A slightly darker variant on Netflix's Spinning Out, here the focus is cheerleaders rather than ice skaters, but the competition is no less fierce, and the obsession no less dangerous.
Obsessive teen sports drama could easily become its own little niche sub-genre, with Netflix championing it all the way. Whilst it would be all to easy to drift into lightweight melodrama - which is arguably what Spinning Out was more often than not on the precipice of doing - unhinged behaviour rules out here, with damaged teens wreaking further damage as seemingly petty squabbles and social slights turn into woman-scorned episodes of snowballing retribution. Despite the chance for it to go way over the top, Dare Me actually quite admirably reins it in, delivering a production which feels like a Netflix counterpart to HBO's intoxicating Euphoria - and a decent one at that. Whether you're a fan of Euphoria, or Spinning Out, this one might be worth a look.
There's a moody, occasionally even dark, and fleetingly unpredictable vibe to the proceedings
Beth and Addy are an unstoppable BFF duo, and residing queens on the cheerleading squad, with Beth the fierce and unforgiving captain of a team who she supports, but who also do what she commands. That is, until young new coach Colette French arrives, eliminating the captain position on the squad, and seeking to do things her way. As the two butt heads, Addy gets caught in the middle, with the stakes raised at every stage and nobody prepared to back down.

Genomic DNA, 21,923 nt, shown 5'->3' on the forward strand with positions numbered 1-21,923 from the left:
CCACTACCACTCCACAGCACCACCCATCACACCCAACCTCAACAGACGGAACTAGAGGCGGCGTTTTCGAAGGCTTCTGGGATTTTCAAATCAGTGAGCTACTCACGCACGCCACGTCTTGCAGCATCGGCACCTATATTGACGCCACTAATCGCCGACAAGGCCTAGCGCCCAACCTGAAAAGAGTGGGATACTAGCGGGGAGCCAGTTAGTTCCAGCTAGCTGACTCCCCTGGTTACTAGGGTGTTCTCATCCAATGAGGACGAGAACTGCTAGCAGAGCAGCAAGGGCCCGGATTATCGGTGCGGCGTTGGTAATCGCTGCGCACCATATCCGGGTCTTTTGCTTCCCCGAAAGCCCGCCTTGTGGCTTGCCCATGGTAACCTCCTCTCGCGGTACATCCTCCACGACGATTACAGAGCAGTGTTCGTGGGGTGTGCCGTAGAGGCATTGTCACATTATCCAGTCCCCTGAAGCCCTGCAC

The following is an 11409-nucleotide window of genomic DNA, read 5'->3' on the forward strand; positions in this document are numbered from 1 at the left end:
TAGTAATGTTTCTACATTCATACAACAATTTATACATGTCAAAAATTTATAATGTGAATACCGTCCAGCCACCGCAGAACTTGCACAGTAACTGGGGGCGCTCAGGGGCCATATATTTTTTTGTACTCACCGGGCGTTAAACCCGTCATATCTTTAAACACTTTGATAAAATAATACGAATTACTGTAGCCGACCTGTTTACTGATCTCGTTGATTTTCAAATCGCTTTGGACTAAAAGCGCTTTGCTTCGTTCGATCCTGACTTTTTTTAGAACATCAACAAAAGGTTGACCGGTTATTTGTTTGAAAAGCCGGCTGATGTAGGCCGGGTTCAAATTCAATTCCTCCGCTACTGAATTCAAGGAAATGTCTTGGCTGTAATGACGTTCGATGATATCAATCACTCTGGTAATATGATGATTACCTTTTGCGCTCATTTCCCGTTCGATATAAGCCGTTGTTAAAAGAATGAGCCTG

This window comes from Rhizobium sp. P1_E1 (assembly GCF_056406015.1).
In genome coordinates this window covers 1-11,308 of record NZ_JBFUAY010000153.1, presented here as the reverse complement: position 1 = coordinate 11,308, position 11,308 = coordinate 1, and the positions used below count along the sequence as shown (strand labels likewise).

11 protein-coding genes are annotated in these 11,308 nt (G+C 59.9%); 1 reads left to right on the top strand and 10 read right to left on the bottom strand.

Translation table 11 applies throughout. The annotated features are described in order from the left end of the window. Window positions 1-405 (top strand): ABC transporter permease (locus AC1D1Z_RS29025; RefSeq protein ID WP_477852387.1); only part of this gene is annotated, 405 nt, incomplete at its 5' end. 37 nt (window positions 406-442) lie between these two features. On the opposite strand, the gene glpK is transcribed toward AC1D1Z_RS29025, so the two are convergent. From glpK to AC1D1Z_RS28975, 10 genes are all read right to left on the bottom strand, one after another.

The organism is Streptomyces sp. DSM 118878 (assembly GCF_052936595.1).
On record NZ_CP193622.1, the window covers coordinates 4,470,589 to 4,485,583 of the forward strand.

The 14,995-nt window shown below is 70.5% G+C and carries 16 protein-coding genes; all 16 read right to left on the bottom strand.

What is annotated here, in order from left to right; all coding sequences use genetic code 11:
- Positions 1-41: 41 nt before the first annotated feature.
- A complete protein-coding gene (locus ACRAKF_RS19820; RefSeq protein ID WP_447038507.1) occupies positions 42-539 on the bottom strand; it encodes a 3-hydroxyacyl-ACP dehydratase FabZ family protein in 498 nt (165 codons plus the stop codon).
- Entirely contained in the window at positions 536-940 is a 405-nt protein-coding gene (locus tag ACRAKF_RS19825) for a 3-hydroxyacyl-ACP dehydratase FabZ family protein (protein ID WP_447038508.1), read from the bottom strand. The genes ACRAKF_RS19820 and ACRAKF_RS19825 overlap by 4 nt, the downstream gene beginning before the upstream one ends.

Dare Me shouldn't really be this engaging, but it somehow is, cleverly playing out a seemingly formulaic tale of warring Alphas with just that added touch of care put in to the backstories - those involving both Beth and Addy's respective family background inform their reactions to the revelations featuring Coach French, which gives organic depth to the decisions made. Perhaps it helps that it's adapted from a source book (writer Megan Abbott also helped adapt it for the screen) which probably has more meat on its bones than the average Netflix production would enjoy, but Dare Me is a nicely unfettered - although not uniquely so - spin on this landscape, enjoying the broad range afforded by its 15 certificate. There's a moody, occasionally even dark, and fleetingly unpredictable vibe to the "dangerously uncontrollable teen" proceedings and, sure, the cold open teases the mess we're going to end up in (c.f. Netflix's I Am Not Ok with This), but the show cleverly maintains that ominousness even over the long haul.
Whether you're a fan of Euphoria, or Spinning Out, this one might be worth a look
Willa Fitzgerald - from the actually halfway decent Scream TV show - is on solid form as the coach, but the scene-stealers are protagonist Addy (The Get Down's Herizen F. Guardiola), who tries to be the loyal but reasonable one, albeit increasingly out of her depth, and Marlo Kelly's borderline sociopathic Beth, who you know is just never going to get the help she so clearly needs - at least not until after countless lives have been ruined by her damage-born destructiveness. They're actually interesting roles, and the extreme sports competitiveness and sheer obsession on offer make for compelling viewing - as is the cornerstone of most sports dramas. If that takes your fancy, then it might prove worth a look.
Our Review Ethos
To comment on what you've read here, click the Discussion tab and post a reply.